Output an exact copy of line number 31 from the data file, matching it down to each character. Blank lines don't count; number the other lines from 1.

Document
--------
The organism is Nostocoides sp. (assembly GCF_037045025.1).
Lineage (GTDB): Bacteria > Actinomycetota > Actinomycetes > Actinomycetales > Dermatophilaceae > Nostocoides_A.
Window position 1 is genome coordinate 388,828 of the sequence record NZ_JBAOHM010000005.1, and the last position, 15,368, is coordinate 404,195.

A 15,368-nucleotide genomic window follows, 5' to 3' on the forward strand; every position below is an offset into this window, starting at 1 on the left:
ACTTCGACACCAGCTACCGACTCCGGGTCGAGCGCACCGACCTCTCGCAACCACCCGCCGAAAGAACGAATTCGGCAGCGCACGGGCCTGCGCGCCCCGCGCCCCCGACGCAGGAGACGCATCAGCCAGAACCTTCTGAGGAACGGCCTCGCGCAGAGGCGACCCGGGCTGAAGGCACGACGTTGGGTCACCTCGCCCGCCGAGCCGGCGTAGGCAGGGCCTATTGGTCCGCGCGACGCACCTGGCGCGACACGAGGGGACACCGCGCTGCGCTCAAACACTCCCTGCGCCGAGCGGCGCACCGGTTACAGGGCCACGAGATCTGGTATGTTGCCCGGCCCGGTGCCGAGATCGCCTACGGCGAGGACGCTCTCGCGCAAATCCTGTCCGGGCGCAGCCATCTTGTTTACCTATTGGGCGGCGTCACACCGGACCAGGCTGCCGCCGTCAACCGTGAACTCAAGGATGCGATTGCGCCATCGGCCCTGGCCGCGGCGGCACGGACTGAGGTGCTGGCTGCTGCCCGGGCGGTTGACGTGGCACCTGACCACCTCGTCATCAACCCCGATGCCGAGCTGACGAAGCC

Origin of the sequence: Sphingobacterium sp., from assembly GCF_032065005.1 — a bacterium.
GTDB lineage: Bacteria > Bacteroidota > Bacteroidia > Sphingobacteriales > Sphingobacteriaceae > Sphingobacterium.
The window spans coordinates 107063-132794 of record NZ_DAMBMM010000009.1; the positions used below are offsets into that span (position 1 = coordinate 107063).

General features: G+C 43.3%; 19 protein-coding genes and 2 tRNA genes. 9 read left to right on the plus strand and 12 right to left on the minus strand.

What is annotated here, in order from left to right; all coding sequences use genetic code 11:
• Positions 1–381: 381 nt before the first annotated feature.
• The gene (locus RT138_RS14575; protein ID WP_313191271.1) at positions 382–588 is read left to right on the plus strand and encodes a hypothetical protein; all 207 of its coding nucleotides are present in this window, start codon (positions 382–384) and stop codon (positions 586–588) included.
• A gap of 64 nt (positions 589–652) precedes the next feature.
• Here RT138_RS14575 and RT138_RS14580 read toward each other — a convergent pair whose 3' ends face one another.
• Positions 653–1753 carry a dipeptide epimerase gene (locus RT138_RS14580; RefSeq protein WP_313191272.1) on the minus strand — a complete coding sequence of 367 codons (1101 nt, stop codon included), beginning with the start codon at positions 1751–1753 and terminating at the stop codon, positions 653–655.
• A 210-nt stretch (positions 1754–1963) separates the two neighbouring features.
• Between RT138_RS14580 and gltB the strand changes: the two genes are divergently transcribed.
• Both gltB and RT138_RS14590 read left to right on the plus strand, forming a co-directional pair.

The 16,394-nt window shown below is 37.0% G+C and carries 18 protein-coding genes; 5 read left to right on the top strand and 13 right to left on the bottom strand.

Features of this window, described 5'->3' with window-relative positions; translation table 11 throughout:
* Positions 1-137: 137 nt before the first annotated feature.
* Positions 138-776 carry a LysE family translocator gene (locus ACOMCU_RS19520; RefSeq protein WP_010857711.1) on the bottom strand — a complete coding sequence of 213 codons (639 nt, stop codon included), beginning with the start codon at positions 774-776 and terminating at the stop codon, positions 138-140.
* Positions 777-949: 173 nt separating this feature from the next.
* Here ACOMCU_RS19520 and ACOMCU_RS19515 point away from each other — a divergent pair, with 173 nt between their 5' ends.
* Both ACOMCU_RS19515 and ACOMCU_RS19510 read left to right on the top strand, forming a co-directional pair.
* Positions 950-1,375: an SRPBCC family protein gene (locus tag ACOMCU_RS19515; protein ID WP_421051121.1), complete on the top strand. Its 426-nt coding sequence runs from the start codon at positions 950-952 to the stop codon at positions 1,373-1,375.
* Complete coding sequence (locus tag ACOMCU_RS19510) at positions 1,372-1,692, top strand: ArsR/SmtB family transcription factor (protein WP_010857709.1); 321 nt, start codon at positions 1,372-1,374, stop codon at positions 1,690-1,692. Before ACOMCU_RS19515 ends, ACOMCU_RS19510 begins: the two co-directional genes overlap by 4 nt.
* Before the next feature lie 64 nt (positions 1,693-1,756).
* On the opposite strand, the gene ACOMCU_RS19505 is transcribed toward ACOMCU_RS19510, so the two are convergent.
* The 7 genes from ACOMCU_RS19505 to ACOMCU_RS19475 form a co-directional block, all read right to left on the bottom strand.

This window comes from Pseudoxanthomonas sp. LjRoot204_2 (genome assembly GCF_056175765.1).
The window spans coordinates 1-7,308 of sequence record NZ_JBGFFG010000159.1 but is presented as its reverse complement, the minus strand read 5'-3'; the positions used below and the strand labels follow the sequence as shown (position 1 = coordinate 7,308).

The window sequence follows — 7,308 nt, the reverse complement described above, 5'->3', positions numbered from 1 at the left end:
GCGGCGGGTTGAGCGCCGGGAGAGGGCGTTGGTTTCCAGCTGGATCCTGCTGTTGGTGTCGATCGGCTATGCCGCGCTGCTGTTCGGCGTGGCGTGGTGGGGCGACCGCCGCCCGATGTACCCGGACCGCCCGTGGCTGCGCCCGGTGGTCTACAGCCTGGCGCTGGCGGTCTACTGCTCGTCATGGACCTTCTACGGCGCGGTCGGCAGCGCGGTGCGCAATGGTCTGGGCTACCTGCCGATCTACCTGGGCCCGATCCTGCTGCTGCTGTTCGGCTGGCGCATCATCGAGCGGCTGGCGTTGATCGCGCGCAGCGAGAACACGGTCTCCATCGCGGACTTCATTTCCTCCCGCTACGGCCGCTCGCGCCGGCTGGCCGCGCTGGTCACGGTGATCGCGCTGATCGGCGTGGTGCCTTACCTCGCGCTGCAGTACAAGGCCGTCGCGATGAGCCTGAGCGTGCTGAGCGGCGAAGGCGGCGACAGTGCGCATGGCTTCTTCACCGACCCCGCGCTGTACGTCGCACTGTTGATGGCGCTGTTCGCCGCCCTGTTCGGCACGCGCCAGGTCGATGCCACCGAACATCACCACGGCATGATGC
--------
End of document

This window comes from Pseudoxanthomonas sp. LjRoot204_2 (genome assembly GCF_056175765.1).